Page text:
10. Oct 5, 2005 #9

    marcus

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    Here is Eric Arts homepage at Case Western Reserve

    http://p450.case.edu/faculty/faculty.asp?arts

    it does not look to me like he has updated his list of publications to include the article in AIDS journal that is being discussed here

    however it shows earlier articles that he and co-workers have published in AIDS and in other journals

    I would be interested to hear if anyone comes across the actual article

    (the article itself may make several of the points made in this thread----e.g. that the sample is too small and the finding preliminary, that one might expect the pathogen to evolve into a less lethal form if this were to allow it to spread more widely in the population, as has happened in other cases, and that this is not necessarily something to get real happy about----and the article might have interesting references to other work)

    Anyway hope to hear more. Thanks to Ivan Seeking for catching this one!
     
    Last edited: Oct 5, 2005
  11. Oct 5, 2005 #10

    marcus

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    Ah! here is something interesting

    http://www.aidsonline.com/pt/re/aids/currenttoc.htm


    this is an online version of the AIDS Journal!

    (probably it is pay-per-view, :yuck:, but it may still give information)

    It shows the 14 October issue TOC, with the Eric Arts article at the top

    Replicative fitness of historical and recent HIV-1 isolates suggests HIV-1 attenuation over time.
    Kevin K Ariën; Ryan M Troyer; Youssef Gali; Robert L Colebunders; Eric J Arts; Guido Vanham
     
    Last edited: Oct 5, 2005
  12. Oct 5, 2005 #11

    marcus

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    the PDF text was not free, however
    the abstract was free, so here it is:
    ===============================


    http://www.aidsonline.com/pt/re/aids/abstract.00002030-200510140-00001.htm

    Replicative fitness of historical and recent HIV-1 isolates suggests HIV-1 attenuation over time.
    AIDS. 19(15):1555-1564, October 14, 2005.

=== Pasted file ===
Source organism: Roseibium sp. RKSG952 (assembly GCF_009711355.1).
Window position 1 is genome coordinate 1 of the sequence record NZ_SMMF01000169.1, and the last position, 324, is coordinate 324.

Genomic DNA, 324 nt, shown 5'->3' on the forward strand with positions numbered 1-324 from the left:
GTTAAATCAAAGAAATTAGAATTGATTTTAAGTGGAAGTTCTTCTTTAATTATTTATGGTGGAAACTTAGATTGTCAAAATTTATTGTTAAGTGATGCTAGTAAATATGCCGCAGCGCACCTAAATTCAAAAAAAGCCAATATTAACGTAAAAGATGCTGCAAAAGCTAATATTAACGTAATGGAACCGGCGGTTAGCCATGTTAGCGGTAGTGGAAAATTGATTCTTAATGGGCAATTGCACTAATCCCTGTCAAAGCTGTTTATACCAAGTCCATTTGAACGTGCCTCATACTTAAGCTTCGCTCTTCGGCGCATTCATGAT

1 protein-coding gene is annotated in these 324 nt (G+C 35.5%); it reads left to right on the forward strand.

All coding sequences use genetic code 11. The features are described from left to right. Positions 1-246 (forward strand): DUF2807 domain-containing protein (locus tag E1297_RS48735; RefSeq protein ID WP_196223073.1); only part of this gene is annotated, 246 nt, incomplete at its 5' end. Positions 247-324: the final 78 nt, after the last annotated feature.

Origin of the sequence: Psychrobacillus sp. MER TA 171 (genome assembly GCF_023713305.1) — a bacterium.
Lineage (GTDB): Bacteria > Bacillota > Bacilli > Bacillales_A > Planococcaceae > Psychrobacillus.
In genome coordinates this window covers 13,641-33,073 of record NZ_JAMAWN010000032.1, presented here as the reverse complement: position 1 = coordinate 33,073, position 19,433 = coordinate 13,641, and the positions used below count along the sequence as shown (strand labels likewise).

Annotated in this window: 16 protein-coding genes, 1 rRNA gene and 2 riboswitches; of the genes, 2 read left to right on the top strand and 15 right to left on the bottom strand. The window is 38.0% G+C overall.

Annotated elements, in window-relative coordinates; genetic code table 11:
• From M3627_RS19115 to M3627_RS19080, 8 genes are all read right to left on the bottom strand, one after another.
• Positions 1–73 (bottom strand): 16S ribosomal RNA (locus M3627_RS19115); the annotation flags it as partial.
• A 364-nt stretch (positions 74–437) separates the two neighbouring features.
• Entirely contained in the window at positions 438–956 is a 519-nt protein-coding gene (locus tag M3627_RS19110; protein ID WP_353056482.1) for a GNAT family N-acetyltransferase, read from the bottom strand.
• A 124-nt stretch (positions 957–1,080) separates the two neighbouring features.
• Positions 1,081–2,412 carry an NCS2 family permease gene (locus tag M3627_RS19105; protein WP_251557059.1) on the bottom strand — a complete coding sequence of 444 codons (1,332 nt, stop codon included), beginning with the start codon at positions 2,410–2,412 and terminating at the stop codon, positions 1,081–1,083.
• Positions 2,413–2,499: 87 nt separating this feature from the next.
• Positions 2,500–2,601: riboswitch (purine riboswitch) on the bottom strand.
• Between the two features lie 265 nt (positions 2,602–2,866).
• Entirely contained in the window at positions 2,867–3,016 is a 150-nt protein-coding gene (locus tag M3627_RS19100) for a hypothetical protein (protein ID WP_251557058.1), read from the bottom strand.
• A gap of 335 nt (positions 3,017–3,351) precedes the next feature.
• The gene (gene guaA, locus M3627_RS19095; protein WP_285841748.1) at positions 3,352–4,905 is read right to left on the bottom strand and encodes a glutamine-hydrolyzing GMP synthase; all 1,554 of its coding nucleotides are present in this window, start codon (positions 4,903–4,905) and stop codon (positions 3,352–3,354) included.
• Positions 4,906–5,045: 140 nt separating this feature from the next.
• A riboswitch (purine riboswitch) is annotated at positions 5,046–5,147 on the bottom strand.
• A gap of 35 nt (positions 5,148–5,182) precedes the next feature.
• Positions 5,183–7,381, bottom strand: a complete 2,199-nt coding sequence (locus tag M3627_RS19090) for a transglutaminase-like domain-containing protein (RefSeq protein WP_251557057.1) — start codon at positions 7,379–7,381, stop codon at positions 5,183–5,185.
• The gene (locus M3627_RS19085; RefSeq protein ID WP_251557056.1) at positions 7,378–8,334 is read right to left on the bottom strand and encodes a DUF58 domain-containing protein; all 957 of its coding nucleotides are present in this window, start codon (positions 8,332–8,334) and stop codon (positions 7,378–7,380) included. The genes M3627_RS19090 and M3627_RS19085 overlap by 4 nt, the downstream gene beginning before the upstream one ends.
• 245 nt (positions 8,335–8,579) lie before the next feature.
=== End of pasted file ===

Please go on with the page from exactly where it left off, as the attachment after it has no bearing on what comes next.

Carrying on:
Arien, Kevin K a; Troyer, Ryan M b; Gali, Youssef a; Colebunders, Robert L c; Arts, Eric J b; Vanham, Guido a,d
    Abstract:
    Background: Changes in virulence during an epidemic are common among pathogens, but still unexplored in the case of HIV-1. Here we used primary human cells to study the replicative fitness of primary HIV-1 isolates from untreated patients, comparing historical (1986-1989) and recent samples (2002-2003).

    Methods: Head-to-head dual virus infection/competition assays were performed in both peripheral blood mononuclear cells and human dendritic cell/T-cell co-cultures with pairs of 12 carefully matched historical and recent HIV-1 isolates from untreated patients. Sensitivity to inhibition by lamivudine (3TC) and TAK-779 of historical and recent R5 HIV-1 isolates was measured in a subset of samples.

    Results: Overall, the historical HIV-1 out-competed the recent HIV-1 isolates in 176 of 238 competitions and in 9 of 12 competitions carefully matched for CD4 cell count. The mean relative replicative fitness (W) of all historical HIV-1 strains was significantly greater than that of recent HIV-1 isolates (W1986-1989 = 1.395 and W2002-2003 = 0.545, P < 0.001 (t test)). The more fit viruses (mean W > 1) from 1986-1989 appeared less sensitive to TAK-779 and 3TC than did the less fit (mean W < 1) 2002-2003 viruses.

    Conclusions: These findings suggest that HIV-1 replicative fitness may have decreased in the human population since the start of the pandemic. This 'attenuation' could be the consequence of serial bottlenecks during transmission and result in adaptation of HIV-1 to the human host.
     
    Last edited: Oct 5, 2005